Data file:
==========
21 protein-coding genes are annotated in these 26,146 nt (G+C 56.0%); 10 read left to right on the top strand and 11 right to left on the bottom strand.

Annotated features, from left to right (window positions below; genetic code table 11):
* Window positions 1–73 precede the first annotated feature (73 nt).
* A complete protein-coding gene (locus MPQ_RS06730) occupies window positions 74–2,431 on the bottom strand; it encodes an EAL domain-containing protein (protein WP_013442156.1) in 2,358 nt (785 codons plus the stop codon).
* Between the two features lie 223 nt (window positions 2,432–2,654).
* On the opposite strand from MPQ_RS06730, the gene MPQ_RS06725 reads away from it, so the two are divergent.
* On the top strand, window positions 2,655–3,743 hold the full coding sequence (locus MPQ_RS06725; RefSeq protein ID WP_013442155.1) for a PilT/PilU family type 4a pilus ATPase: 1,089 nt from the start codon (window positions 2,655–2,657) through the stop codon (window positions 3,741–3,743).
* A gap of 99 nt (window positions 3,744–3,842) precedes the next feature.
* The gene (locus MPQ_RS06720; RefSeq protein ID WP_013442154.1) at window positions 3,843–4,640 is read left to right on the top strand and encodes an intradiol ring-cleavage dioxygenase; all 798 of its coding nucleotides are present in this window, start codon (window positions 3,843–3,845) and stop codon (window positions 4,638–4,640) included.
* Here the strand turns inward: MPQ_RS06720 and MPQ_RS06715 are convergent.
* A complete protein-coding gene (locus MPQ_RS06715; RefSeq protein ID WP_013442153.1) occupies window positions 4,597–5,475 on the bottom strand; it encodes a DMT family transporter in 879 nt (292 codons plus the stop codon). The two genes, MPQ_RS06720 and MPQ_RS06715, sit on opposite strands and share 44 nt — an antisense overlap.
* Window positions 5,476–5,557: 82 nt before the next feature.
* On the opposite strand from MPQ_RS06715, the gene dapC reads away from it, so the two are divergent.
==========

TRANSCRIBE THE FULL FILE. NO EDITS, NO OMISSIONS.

21 protein-coding genes are annotated in these 26,146 nt (G+C 56.0%); 10 read left to right on the top strand and 11 right to left on the bottom strand.

Annotated features, from left to right (window positions below; genetic code table 11):
* Window positions 1–73 precede the first annotated feature (73 nt).
* A complete protein-coding gene (locus MPQ_RS06730) occupies window positions 74–2,431 on the bottom strand; it encodes an EAL domain-containing protein (protein WP_013442156.1) in 2,358 nt (785 codons plus the stop codon).
* Between the two features lie 223 nt (window positions 2,432–2,654).
* On the opposite strand from MPQ_RS06730, the gene MPQ_RS06725 reads away from it, so the two are divergent.
* On the top strand, window positions 2,655–3,743 hold the full coding sequence (locus MPQ_RS06725; RefSeq protein ID WP_013442155.1) for a PilT/PilU family type 4a pilus ATPase: 1,089 nt from the start codon (window positions 2,655–2,657) through the stop codon (window positions 3,741–3,743).
* A gap of 99 nt (window positions 3,744–3,842) precedes the next feature.
* The gene (locus MPQ_RS06720; RefSeq protein ID WP_013442154.1) at window positions 3,843–4,640 is read left to right on the top strand and encodes an intradiol ring-cleavage dioxygenase; all 798 of its coding nucleotides are present in this window, start codon (window positions 3,843–3,845) and stop codon (window positions 4,638–4,640) included.
* Here the strand turns inward: MPQ_RS06720 and MPQ_RS06715 are convergent.
* A complete protein-coding gene (locus MPQ_RS06715; RefSeq protein ID WP_013442153.1) occupies window positions 4,597–5,475 on the bottom strand; it encodes a DMT family transporter in 879 nt (292 codons plus the stop codon). The two genes, MPQ_RS06720 and MPQ_RS06715, sit on opposite strands and share 44 nt — an antisense overlap.
* Window positions 5,476–5,557: 82 nt before the next feature.
* On the opposite strand from MPQ_RS06715, the gene dapC reads away from it, so the two are divergent.